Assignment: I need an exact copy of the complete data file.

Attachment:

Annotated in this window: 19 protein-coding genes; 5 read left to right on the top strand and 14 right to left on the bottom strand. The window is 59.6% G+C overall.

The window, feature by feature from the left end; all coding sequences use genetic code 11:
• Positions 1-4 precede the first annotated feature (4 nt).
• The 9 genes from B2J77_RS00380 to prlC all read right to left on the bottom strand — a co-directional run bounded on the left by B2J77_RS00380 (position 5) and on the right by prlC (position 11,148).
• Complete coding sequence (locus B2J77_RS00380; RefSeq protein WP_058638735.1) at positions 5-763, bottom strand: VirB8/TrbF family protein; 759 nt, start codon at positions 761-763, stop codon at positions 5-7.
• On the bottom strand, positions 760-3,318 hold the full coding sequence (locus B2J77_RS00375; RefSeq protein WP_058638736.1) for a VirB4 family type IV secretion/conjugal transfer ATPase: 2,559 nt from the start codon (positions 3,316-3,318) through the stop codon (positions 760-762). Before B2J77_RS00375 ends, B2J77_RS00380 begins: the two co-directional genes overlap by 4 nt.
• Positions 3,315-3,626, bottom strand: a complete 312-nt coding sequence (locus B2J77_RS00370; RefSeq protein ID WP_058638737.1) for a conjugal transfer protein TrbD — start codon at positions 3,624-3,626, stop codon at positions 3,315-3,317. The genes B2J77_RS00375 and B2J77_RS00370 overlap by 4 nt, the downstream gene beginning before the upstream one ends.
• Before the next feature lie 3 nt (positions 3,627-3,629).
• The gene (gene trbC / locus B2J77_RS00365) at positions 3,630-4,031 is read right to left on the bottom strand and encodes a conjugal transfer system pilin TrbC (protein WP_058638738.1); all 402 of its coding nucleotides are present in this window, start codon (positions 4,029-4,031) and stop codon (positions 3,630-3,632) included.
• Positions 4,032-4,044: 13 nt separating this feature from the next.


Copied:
Annotated in this window: 19 protein-coding genes; 5 read left to right on the top strand and 14 right to left on the bottom strand. The window is 59.6% G+C overall.

The window, feature by feature from the left end; all coding sequences use genetic code 11:
• Positions 1-4 precede the first annotated feature (4 nt).
• The 9 genes from B2J77_RS00380 to prlC all read right to left on the bottom strand — a co-directional run bounded on the left by B2J77_RS00380 (position 5) and on the right by prlC (position 11,148).
• Complete coding sequence (locus B2J77_RS00380; RefSeq protein WP_058638735.1) at positions 5-763, bottom strand: VirB8/TrbF family protein; 759 nt, start codon at positions 761-763, stop codon at positions 5-7.
• On the bottom strand, positions 760-3,318 hold the full coding sequence (locus B2J77_RS00375; RefSeq protein WP_058638736.1) for a VirB4 family type IV secretion/conjugal transfer ATPase: 2,559 nt from the start codon (positions 3,316-3,318) through the stop codon (positions 760-762). Before B2J77_RS00375 ends, B2J77_RS00380 begins: the two co-directional genes overlap by 4 nt.
• Positions 3,315-3,626, bottom strand: a complete 312-nt coding sequence (locus B2J77_RS00370; RefSeq protein ID WP_058638737.1) for a conjugal transfer protein TrbD — start codon at positions 3,624-3,626, stop codon at positions 3,315-3,317. The genes B2J77_RS00375 and B2J77_RS00370 overlap by 4 nt, the downstream gene beginning before the upstream one ends.
• Before the next feature lie 3 nt (positions 3,627-3,629).
• The gene (gene trbC / locus B2J77_RS00365) at positions 3,630-4,031 is read right to left on the bottom strand and encodes a conjugal transfer system pilin TrbC (protein WP_058638738.1); all 402 of its coding nucleotides are present in this window, start codon (positions 4,029-4,031) and stop codon (positions 3,630-3,632) included.
• Positions 4,032-4,044: 13 nt separating this feature from the next.